By Joe Gorecki, Deputy Music Editor
At times alienating, at times exhilarating, Massive Attack have used the 21st anniversary of the ground-breaking, band-breaking album Mezzanine to make a show intensely relevant in 2019, writes Deputy Music Editor Joe Gorecki
Massive Attack’s Mezzanine XXI tour has stood in defiance of the typical ‘group returns to a classic album for an anniversary’ formula which nostalgically presents the album front-to-back in the same order people have been listening to it for years.
In their bespoke arena at Filton Airfield for their homecoming shows the group turn this on its head, reordering the 21-year-old album entirely and including a slew of unexpected covers, the first of which, the Velvet Underground’s ‘I Found A Reason’, disarmingly opened the concert while anachronistically utopian imagery filled the huge screens above the band and beside the stage.
Massive Attack have become known for intensely visual shows which use images superimposed over their songs to make political statements, with their 2016 tour making extensive use of photographs by Giles Duley to raise awareness of the Syrian refugee crisis.
This time Robert ‘3D’ Del Naja, a visual artist in his own right, has teamed up with Adam Curtis (of HyperNormalisation fame) to create an alienating and often overwhelming audio-visual experience that slowly draws out the continuing relevance of album’s paranoid outlook and dispelling ideas that anniversary show might be in any way nostalgic.
Images of the Iraq war, Donald Trump, celebrity culture and surveillance capitalism give the impression of a world that is if anything more cynical and paranoid now than it was 1998. As the set began to descend to the dark depths of ‘Risingson’, the first song from Mezzanine the group played, you knew you were in for quite a journey.
One of Massive Attack’s defining legacies has been that despite being so tied to the 1990s, their music doesn’t sound of the 90s and dated: If the themes of the album were ahead of their time, then their music and their distinctive ‘sound’ were even more so.
Mezzanine took a distinctly rock-inflected post-punk turn compared to the group’s previous hip-hop influenced albums and these influences were reflected in some of the group’s more disorientating covers including by The Cure and Ultravox. At times these really came out of nowhere but occasionally the element of surprise really paid off, such as Pete Seeger’s ‘Where Have All the Flowers Gone?’ which poignantly soundtracked a series of visuals documenting the ongoing opioid crisis.
However, it really was the album Mezzanine that stole the show. All the songs of the ground-breaking album were played including seldom-performed deep cuts. A real highlight of these was seminal downtempo track ‘Exchange’, the reverberating double bass roared through the arena. This segued neatly into one of the track’s inspirations, regular Massive collaborator Horace Andy’s ‘See A Man’s Face’, the band clearly enjoying the dub-laden detour which provided some of the most outwardly joyous parts of the gig.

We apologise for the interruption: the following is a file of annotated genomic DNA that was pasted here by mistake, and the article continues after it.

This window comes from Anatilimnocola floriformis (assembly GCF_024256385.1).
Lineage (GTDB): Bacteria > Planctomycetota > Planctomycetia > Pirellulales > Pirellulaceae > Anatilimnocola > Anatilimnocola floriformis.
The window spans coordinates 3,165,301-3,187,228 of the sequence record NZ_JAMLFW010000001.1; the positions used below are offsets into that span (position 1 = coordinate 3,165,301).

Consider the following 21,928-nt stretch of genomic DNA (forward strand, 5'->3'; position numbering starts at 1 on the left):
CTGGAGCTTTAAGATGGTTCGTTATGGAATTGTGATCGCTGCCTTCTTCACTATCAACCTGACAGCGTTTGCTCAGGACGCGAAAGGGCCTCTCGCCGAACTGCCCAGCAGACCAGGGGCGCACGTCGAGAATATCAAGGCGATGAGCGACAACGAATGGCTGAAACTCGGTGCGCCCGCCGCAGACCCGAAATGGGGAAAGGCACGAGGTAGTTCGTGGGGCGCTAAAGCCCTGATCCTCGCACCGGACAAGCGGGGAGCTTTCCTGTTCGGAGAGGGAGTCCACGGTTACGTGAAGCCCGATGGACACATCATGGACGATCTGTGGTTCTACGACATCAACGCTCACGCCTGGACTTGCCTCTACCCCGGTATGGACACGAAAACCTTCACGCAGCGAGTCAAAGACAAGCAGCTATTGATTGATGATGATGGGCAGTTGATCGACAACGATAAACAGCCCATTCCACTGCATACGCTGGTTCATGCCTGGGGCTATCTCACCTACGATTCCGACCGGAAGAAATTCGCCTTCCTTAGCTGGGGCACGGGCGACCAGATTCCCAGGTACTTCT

What set the group apart was always its collective nature which allowed for continuing collaborations with guest vocalists. At the Steel Yard gig were Andy, himself, and the Cocteau Twins’ Elizabeth Fraser, who has not toured with the band since the album was released. The pair both gave powerhouse performances throughout the gig with ‘Angel’ and cataclysmic set-ender ‘Group Four’ as respective stand-outs.
Even ‘Teardrop’, the song the audience had been waiting all night for, still managed to surprise. Pitched up a key, what was perhaps the song from Mezzanine sounded acutely different but also, somehow new. Without any visuals, just an array of spotlights cutting through the haze towards the audience, Elizabeth Fraser’s voice still able to convey a spectacular clarity 21 years on.
The ‘Steel Yard’ venue was maybe one of the more curious aspects of the gig. A spectacular space erected only for the two Bristol nights of the Mezzanine XXI tour, the space seemed like a dry-run for a future Filton arena; all the more curious as the ‘Steel Yard’ basically was ‘the big shed in a car park’ Del Naja accused the arena plans of being just last summer. The unvarnished industrial aesthetic matched the tone of the album, however, although the sound took a couple of songs to start sounding as it should.
While the album is still full of bad memories for the band, somehow Massive Attack have been able make a stunning rebuke to their critics expecting a cynical, anniversary-based cash-in. What the audience experienced was a show that reconfigured and reconstructed Mezzanine into something new: Perhaps the gig’s greatest success was to prove that the group still have the ability to surprise.
Featured Image: Joe Gorecki / Epigram
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